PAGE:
Almost six months after Volkswagen AG’s emissions cheating became public, Chief Executive Officer Matthias Mueller said talks with U.S. regulators on fixing the rigged engines may take a few more weeks or months.
Mueller wouldn’t say whether Volkswagen would be able to come up with a solution by March 24, the deadline set last week by U.S. District Judge Charles Breyer. The recall applies to 600,000 diesels still on the road in the U.S., where talks are dragging on and the German carmaker may need to buy back some vehicles.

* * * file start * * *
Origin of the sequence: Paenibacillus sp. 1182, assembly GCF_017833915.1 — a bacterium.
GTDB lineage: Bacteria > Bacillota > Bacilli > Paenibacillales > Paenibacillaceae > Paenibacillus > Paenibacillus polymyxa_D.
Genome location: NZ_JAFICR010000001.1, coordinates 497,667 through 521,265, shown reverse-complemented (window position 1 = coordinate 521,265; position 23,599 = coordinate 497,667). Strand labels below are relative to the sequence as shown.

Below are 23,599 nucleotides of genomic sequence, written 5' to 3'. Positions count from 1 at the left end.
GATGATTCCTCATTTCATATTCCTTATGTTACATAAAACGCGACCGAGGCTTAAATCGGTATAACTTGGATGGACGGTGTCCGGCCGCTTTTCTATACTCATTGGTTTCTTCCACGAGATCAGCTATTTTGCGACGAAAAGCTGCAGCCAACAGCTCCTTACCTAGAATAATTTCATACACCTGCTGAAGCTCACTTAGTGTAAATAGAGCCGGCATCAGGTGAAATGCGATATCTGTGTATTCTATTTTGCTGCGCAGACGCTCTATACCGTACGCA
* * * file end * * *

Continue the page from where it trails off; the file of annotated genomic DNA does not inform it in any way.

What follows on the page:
“The discussions are going on, and the constructive dialog makes some progress, so we will see what happens during the next weeks and months,” the CEO said Monday in an interview with Bloomberg Television before the Geneva International Motor Show.
The cheating on diesel emissions tests in the U.S. by Europe’s biggest carmaker came to light in September. The lack of a firm time frame on an agreement with U.S. regulators suggests Volkswagen is still struggling to find a way out of the crisis. The carmaker has set aside $7.4 billion to repair 11 million vehicles worldwide and started a European recall already, but fines and civil damage awards are likely to cost tens of billions of euros more.
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